The NFL and Donald Trump put in quite a show this weekend. Everyone, it seems, was talking about them. It came to a dramatic conclusion Monday night with Jerry Jones and America's team adding to the drama. The whole country has been captivated. I haven't been immune.
Now that the show is over, let's talk about something serious for a moment: Puerto Rico and the desperate help they need.
Below the NFL headlines, you'll see that Puerto Rico is in trouble. A picture on the news aggregator Drudge Report sums it up well: written in the middle of a street intersection so that it can be captured by aerial photographers, "S.O.S. Necesitamos Agua / Comida!" ("S.O.S. We need water / food!")
Much of Puerto Rico is without power and may be for a month. Water and food are still scarce. Many people in the mainland United States who have friends and family there have not been able to hear from them since Hurricane Maria struck; the communication infrastructure has practically been obliterated.
Puerto Ricans are Americans and need our help. So, too, do so many others right here in the states and nearby. Many other Caribbean islands have seen massive destruction from the recent hurricanes. Parts of the gulf, including Houston, will be recovering from Harvey for years. The western United States has had a terrible wildfire season. Mexico has been hit by two strong earthquakes.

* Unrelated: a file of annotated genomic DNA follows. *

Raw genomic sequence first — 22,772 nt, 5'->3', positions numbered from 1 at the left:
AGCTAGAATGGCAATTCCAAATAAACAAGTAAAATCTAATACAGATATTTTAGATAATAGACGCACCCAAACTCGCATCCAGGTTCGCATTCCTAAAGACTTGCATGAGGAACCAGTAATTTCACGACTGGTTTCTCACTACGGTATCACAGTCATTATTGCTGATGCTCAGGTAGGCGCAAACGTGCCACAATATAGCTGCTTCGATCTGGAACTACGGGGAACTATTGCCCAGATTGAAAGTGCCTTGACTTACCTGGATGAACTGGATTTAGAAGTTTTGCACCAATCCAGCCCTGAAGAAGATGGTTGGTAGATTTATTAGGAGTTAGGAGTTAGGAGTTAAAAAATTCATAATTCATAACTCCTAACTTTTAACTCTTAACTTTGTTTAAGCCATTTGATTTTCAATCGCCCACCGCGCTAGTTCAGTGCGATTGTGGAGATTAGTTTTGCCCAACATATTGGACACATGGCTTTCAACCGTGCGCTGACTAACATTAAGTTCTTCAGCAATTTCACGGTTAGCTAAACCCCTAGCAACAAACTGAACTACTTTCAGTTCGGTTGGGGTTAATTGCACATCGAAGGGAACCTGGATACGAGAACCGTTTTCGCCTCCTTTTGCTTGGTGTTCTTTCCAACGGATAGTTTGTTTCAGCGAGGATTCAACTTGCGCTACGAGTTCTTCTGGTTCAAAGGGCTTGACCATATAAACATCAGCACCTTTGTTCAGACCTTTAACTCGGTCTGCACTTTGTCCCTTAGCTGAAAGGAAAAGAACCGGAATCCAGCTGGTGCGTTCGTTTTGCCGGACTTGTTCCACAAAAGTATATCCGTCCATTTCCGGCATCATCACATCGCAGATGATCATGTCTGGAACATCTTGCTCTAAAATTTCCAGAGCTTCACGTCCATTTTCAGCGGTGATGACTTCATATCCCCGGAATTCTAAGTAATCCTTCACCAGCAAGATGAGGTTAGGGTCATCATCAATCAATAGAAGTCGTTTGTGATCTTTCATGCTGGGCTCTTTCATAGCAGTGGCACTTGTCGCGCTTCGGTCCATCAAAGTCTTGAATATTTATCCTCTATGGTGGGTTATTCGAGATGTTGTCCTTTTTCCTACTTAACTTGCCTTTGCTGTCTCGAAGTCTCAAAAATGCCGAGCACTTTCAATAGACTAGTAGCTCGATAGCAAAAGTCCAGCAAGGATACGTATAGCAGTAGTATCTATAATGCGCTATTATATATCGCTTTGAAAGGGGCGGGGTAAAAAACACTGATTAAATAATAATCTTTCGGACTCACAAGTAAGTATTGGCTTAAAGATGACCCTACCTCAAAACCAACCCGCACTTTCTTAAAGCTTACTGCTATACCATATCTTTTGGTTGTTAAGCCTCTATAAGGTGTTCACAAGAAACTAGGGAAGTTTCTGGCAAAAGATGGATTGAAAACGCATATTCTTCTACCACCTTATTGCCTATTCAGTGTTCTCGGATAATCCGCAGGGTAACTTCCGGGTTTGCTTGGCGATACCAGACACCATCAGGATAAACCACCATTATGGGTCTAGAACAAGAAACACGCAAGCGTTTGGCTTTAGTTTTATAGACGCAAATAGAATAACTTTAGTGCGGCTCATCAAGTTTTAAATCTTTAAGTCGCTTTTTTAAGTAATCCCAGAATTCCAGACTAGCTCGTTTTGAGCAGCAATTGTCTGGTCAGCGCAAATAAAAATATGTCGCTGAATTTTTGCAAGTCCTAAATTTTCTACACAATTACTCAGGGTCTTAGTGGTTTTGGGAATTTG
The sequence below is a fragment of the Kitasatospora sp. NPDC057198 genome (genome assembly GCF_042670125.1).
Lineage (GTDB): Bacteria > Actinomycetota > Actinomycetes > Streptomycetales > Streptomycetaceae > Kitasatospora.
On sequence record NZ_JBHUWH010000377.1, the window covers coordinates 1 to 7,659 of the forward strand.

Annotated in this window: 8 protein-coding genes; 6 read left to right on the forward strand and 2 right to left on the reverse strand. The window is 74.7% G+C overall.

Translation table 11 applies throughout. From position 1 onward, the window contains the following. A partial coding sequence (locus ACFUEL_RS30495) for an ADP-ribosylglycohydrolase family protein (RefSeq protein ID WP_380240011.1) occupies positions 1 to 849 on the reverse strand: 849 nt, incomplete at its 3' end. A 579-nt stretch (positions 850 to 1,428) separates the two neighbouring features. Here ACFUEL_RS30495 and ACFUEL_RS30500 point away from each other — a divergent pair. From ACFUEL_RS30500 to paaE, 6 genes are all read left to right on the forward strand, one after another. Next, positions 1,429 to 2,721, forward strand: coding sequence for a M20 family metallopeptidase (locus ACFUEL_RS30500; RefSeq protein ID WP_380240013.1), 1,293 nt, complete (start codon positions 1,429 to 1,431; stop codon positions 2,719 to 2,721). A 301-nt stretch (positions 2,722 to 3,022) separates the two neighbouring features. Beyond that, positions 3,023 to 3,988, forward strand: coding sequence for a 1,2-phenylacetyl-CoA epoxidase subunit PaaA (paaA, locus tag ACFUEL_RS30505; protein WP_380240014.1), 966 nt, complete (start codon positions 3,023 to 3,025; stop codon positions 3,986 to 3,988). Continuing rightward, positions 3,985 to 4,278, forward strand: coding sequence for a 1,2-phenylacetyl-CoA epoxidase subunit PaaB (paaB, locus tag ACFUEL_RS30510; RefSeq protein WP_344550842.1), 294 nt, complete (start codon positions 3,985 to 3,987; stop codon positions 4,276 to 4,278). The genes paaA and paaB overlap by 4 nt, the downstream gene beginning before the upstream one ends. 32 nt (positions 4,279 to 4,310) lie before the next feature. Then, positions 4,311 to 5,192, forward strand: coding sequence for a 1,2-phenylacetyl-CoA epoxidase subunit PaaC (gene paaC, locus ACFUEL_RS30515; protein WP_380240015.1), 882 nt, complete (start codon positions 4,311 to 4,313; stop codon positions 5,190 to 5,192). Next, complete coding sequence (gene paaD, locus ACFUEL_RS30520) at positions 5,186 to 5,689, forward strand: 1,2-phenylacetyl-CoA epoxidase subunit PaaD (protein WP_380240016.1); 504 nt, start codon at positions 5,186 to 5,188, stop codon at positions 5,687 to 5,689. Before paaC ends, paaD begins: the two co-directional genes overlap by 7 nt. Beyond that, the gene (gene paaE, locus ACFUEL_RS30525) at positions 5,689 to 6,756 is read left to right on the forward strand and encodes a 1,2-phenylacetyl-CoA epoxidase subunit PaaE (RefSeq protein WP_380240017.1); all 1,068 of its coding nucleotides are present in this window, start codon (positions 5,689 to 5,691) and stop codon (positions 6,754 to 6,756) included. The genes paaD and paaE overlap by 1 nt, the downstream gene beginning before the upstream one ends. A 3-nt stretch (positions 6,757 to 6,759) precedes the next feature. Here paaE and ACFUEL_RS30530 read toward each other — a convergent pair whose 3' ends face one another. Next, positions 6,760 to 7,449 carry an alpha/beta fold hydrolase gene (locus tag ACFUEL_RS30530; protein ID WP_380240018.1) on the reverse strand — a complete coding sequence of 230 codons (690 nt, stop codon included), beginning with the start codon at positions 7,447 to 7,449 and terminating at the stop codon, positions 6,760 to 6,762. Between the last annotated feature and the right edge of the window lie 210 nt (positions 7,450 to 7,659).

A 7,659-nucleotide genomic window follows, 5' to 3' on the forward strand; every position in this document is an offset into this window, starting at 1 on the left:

No doubt there are numerous ways all individuals can help, whether through their church organizations or established charities across the country. In the Catholic church my family attends, there will be a second collection this Sunday for disaster relief after Cardinal Nicholas DiNardo, Archbishop of Houston-Galveston and president of the United States Conference of Catholic Bishops, appealed to diocese across the country to do so.
Our lives are busy, and our attention spans are limited, and there will no doubt be other distractions in the news this week and in the weeks ahead. Through it all, please do carve out some time to keep those affected by natural disasters in your thoughts and prayers, and to give some consideration to how you can help out.
I'm a politically independent blogger and highly imperfect Catholic who is often wrong but insists on writing about politics anyway. You can follow me on Facebook here or at the link below.